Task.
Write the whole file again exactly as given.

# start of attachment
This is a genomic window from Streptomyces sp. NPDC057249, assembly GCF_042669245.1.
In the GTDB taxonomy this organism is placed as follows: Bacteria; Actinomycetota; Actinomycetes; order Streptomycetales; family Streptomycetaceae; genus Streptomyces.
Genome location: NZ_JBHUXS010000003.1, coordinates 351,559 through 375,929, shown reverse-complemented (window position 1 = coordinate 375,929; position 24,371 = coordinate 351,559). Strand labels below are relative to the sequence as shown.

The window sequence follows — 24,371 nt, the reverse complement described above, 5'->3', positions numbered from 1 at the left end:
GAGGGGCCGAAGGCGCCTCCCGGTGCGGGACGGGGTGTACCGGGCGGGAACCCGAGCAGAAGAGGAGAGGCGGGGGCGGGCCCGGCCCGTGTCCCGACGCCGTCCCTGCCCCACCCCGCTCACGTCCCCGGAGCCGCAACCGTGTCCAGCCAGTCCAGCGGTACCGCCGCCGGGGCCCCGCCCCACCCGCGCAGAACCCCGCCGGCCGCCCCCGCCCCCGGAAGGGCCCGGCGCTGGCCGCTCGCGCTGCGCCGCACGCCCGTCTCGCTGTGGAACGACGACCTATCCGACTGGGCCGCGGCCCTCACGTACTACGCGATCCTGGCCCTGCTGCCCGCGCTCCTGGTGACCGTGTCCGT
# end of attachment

This is a genomic window from Streptomyces sp. NPDC057249, assembly GCF_042669245.1.
In the GTDB taxonomy this organism is placed as follows: Bacteria; Actinomycetota; Actinomycetes; order Streptomycetales; family Streptomycetaceae; genus Streptomyces.
Genome location: NZ_JBHUXS010000003.1, coordinates 351,559 through 375,929, shown reverse-complemented (window position 1 = coordinate 375,929; position 24,371 = coordinate 351,559). Strand labels below are relative to the sequence as shown.

The window sequence follows — 24,371 nt, the reverse complement described above, 5'->3', positions numbered from 1 at the left end:
GAGGGGCCGAAGGCGCCTCCCGGTGCGGGACGGGGTGTACCGGGCGGGAACCCGAGCAGAAGAGGAGAGGCGGGGGCGGGCCCGGCCCGTGTCCCGACGCCGTCCCTGCCCCACCCCGCTCACGTCCCCGGAGCCGCAACCGTGTCCAGCCAGTCCAGCGGTACCGCCGCCGGGGCCCCGCCCCACCCGCGCAGAACCCCGCCGGCCGCCCCCGCCCCCGGAAGGGCCCGGCGCTGGCCGCTCGCGCTGCGCCGCACGCCCGTCTCGCTGTGGAACGACGACCTATCCGACTGGGCCGCGGCCCTCACGTACTACGCGATCCTGGCCCTGCTGCCCGCGCTCCTGGTGACCGTGTCCGT